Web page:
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Politics no image

Published on April 11th, 2012 | by David Christie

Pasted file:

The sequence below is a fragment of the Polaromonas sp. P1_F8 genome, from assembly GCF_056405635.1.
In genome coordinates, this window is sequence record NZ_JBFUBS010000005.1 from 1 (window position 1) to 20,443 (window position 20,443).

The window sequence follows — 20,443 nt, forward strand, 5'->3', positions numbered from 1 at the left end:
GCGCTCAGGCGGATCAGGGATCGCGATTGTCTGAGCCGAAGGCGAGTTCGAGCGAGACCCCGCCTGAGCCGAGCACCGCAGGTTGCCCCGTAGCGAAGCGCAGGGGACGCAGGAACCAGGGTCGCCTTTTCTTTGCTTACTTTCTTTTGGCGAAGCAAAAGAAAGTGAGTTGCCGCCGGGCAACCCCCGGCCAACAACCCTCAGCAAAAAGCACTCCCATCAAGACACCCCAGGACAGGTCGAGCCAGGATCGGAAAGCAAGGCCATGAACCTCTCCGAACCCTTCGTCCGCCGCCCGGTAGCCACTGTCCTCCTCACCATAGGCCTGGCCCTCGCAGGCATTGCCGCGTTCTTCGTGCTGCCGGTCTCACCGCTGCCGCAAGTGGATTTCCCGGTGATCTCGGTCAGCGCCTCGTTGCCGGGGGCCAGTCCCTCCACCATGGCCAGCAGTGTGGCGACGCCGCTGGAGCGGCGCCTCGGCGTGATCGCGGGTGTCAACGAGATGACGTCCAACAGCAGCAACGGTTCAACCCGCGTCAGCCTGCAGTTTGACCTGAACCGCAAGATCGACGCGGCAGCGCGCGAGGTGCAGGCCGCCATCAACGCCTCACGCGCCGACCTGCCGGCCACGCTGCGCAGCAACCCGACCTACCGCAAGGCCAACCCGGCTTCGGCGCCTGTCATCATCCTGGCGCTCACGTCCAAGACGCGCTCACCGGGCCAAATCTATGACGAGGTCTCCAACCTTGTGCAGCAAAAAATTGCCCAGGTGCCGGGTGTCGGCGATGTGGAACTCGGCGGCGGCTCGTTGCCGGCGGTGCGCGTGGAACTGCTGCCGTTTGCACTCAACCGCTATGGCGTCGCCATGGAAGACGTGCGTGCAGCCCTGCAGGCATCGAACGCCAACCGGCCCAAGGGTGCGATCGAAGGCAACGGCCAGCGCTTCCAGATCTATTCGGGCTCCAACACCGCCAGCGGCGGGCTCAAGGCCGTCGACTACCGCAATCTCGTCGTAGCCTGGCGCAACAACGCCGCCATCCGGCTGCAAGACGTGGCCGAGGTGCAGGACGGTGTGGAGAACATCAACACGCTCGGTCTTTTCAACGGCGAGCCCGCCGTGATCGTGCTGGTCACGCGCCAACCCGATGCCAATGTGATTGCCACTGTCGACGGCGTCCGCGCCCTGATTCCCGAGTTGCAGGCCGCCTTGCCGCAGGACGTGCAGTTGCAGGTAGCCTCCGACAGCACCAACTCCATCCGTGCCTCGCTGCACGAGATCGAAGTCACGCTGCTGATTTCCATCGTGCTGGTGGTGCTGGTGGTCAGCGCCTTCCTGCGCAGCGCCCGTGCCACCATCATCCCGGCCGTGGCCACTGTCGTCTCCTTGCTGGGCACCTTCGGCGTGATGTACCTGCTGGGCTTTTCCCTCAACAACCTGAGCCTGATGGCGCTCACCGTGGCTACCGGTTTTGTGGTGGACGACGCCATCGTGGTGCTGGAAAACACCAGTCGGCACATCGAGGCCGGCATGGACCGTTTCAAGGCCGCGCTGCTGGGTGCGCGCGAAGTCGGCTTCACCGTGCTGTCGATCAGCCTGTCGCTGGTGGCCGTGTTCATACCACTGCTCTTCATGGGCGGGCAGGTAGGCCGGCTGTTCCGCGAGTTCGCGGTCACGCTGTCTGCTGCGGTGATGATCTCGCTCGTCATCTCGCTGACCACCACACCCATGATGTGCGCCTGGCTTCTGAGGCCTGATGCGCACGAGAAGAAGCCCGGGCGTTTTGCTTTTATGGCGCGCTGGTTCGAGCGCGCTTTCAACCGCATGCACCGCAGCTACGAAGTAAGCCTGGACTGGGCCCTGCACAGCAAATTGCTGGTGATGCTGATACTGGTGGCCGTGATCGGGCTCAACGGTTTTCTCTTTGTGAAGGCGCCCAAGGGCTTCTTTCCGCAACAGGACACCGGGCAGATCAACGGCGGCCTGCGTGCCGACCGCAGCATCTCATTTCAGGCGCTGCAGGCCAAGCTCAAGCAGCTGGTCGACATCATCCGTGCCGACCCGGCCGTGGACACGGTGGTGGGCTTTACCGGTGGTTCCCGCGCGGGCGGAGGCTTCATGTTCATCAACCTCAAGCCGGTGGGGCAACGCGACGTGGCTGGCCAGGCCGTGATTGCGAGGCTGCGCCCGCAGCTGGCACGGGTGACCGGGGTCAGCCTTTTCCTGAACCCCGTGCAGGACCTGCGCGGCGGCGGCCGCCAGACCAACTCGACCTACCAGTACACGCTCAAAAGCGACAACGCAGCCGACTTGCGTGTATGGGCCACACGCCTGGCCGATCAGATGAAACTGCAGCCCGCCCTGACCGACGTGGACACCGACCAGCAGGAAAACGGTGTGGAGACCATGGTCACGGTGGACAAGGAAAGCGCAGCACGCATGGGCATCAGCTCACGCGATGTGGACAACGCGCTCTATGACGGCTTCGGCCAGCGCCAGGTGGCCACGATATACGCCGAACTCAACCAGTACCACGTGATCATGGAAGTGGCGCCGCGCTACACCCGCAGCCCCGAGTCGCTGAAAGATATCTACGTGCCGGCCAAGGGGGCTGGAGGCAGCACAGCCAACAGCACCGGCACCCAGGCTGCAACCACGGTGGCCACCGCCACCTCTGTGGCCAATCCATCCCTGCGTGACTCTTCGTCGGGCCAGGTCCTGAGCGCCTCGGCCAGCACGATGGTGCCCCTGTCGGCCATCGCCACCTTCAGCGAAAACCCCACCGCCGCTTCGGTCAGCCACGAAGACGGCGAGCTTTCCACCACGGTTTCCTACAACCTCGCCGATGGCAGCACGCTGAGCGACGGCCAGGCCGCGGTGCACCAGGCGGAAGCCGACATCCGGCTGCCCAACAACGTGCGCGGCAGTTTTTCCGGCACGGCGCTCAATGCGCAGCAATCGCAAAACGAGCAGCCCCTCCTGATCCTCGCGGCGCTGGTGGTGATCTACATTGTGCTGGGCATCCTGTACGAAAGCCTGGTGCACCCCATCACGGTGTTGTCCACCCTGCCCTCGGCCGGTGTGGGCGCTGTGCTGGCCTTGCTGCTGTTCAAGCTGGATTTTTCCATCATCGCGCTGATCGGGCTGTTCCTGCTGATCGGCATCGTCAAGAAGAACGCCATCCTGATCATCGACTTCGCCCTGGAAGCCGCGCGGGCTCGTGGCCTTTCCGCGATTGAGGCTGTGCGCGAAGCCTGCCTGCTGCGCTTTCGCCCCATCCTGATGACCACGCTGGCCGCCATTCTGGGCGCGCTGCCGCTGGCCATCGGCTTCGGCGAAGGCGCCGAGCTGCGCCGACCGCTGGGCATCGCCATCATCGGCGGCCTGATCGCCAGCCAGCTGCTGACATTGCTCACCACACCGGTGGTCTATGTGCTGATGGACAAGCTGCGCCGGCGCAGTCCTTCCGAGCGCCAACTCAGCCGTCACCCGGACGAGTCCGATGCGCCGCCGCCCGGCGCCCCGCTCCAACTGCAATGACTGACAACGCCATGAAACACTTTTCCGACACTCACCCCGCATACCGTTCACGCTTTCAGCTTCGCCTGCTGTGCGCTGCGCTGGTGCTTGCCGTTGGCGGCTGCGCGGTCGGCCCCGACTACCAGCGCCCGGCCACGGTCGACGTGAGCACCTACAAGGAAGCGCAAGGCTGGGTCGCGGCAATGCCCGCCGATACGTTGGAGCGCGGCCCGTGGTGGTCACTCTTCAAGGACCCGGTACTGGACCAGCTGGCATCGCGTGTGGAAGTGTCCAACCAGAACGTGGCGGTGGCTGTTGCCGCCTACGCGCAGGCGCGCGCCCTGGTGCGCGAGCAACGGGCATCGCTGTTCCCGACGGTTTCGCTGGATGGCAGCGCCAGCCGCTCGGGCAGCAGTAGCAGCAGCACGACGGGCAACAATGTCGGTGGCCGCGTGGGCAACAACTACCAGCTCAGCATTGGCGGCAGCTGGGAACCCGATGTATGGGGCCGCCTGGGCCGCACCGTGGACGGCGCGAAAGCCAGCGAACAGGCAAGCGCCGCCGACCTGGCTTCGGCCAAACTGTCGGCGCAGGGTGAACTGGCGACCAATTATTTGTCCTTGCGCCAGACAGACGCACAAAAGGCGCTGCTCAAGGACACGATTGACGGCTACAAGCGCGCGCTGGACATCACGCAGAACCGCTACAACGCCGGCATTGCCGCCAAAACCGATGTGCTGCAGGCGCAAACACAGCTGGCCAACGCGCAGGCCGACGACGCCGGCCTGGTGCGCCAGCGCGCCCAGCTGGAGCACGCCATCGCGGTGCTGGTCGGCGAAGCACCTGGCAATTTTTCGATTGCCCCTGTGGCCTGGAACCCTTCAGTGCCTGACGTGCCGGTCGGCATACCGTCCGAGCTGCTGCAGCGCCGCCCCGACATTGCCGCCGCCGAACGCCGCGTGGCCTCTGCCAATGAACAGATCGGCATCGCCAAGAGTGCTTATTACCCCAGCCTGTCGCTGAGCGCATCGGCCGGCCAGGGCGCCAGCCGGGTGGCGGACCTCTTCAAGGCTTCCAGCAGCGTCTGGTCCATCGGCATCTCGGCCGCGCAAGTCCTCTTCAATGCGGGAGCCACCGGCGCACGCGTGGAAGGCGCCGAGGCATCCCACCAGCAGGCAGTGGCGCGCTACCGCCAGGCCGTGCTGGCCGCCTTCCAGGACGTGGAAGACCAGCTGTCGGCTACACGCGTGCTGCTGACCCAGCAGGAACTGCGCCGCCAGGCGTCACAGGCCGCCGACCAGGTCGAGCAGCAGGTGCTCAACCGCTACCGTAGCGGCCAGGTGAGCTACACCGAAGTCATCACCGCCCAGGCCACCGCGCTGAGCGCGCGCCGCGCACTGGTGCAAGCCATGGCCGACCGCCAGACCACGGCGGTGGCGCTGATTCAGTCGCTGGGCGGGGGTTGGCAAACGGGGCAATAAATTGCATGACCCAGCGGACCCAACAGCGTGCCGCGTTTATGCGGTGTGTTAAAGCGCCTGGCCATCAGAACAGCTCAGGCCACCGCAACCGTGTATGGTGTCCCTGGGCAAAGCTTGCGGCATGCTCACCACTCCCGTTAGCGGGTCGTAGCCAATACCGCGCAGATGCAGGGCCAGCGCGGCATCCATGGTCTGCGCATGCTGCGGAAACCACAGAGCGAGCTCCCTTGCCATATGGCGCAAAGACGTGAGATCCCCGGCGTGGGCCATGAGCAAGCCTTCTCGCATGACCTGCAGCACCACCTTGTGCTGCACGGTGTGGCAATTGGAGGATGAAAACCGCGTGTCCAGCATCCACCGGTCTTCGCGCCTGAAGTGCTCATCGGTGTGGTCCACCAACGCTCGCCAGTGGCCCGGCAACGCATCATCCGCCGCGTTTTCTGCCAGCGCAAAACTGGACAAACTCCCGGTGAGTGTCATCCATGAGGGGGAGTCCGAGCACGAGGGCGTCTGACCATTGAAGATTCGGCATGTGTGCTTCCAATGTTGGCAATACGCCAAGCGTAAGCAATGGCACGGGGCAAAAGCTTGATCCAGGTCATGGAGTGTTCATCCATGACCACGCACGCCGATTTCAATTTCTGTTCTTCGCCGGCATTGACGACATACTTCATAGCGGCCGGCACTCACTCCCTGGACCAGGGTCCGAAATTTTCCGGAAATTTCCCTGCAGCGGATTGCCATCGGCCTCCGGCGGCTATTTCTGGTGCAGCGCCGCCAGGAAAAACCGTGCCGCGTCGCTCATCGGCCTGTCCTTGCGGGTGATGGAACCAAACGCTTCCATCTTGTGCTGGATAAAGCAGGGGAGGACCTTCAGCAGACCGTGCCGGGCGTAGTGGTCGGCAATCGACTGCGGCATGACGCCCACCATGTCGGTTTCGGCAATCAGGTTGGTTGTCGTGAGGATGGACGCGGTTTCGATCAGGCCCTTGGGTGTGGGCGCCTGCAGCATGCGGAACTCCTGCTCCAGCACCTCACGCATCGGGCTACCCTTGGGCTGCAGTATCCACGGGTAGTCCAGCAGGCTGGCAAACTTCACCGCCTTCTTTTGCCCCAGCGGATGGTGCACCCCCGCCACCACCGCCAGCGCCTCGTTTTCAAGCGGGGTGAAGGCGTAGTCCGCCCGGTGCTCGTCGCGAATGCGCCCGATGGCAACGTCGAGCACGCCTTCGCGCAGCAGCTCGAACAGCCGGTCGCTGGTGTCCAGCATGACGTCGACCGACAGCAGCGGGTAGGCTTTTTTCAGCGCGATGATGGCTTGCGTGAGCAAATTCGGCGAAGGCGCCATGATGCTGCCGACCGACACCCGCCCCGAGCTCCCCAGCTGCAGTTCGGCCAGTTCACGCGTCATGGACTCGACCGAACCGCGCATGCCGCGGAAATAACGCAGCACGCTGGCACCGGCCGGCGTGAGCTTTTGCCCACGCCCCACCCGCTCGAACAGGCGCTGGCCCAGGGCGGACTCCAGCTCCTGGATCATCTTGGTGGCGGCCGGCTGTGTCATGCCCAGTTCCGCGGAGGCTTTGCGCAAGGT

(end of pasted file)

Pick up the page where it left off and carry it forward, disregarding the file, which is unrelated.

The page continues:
Image © [caption id="" align="alignleft" width="240" caption="Nick Clegg could face tough decisions over whether to support new government policies. Image from the Liberal Democrats' photostream"]Nick Clegg could face tough decisions over whether to support new government policies.  Image from the Liberal Democrats' photostream[/caption] On its formation in 2010, the coalition government promised a new approach on civil liberties, with the coalition agreement stating that 'we need to restore the rights of individuals in the face of encroaching state power, in keeping with Britain’s tradition of freedom and fairness'.  However, any credibility which the government had in this area has been shredded by their plans for communications surveillance and secret courts.  The stated justification for monitoring internet and telephone use is to enable the authorities to crack down on criminals, paedophiles and terrorists.  However, those who are intent on criminal online activity often have elaborate ways of concealing their activities from the authorities, meaning that it is ordinary people, not criminals, who are most likely to find themselves under surveillance. According to the government's plan for secret courts, secret hearings will be authorised in civil cases brought against the government which involve sensitive intelligence material.  The government claims that this is necessary to protect national security, as well as to enable us to obtain more information from the Americans (who are often reluctant to share intelligence if they fear that it could be made public later on).  This policy has come about after two legal defeats involving former Guantanamo Bay detainees, one of which ended with the government paying 16 former detainees £20 million in compensation in an out of court settlement.  Had this case been tested in court, the details could have been uncomfortable for the government and the security services, as the former detainees claimed that the UK had been complicit in their harsh treatment by US forces.  This raises the suspicion that the real purpose of the policy is not to protect national security, but to avoid embarrassment on the part of the authorities. The new policies are certainly illiberal.  It is ironic that they are being proposed by a Conservative-led government, as the Conservatives were often critical of the previous government's record on civil liberties, from anti-terror legislation and ID cards to Labour's own proposal for internet monitoring, the ‘Intercept Modernisation Programme’.  The Liberal Democrats pride themselves on their commitment to personal freedoms, so one would expect them to be kicking up a fuss with their Tory coalition partners over these issues.  However, Nick Clegg’s response so far has been ambiguous.  He has made objections to both policies, and is confident that the Justice Secretary Kenneth Clarke will listen to his criticism of the plan for secret courts.  But Labour sources claim that Clegg has been aware of both policies for months, which suggests that his opposition to them is less than enthusiastic.  Clegg has also announced that the bill on communications surveillance will be scrutinised by a parliamentary committee before it goes through the Commons, but he does not seem to be opposing the bill outright. If the Lib Dems do compromise on these issues, it could turn out to be even more serious for them than their U-turn on tuition fees and their failure to oppose the NHS reforms.  The defence of civil liberties has always been central to the party’s ideology, and is the one issue which can unite all of the party’s various factions.  Therefore Clegg could face open revolt in his party if he fails to take a stand.  Lib Dem president Tim Farron has already said that the party is prepared to 'kill' the plan for internet monitoring.  But Clegg could also face a headache over the issue of secret courts.  Ed Miliband says that Labour will not support the policy, which means that Lib Dem MPs will effectively decide whether it passes through the Commons.  If Clegg decides to vote against the policy, he risks causing a new rift in the coalition.  But if he votes in favour of it, and if most Lib Dem members decide that the policy has not been watered down enough, he risks causing uproar within his own party.  Therefore he may soon have to make a choice: whether to destabilise the government, or to destabilise his own party.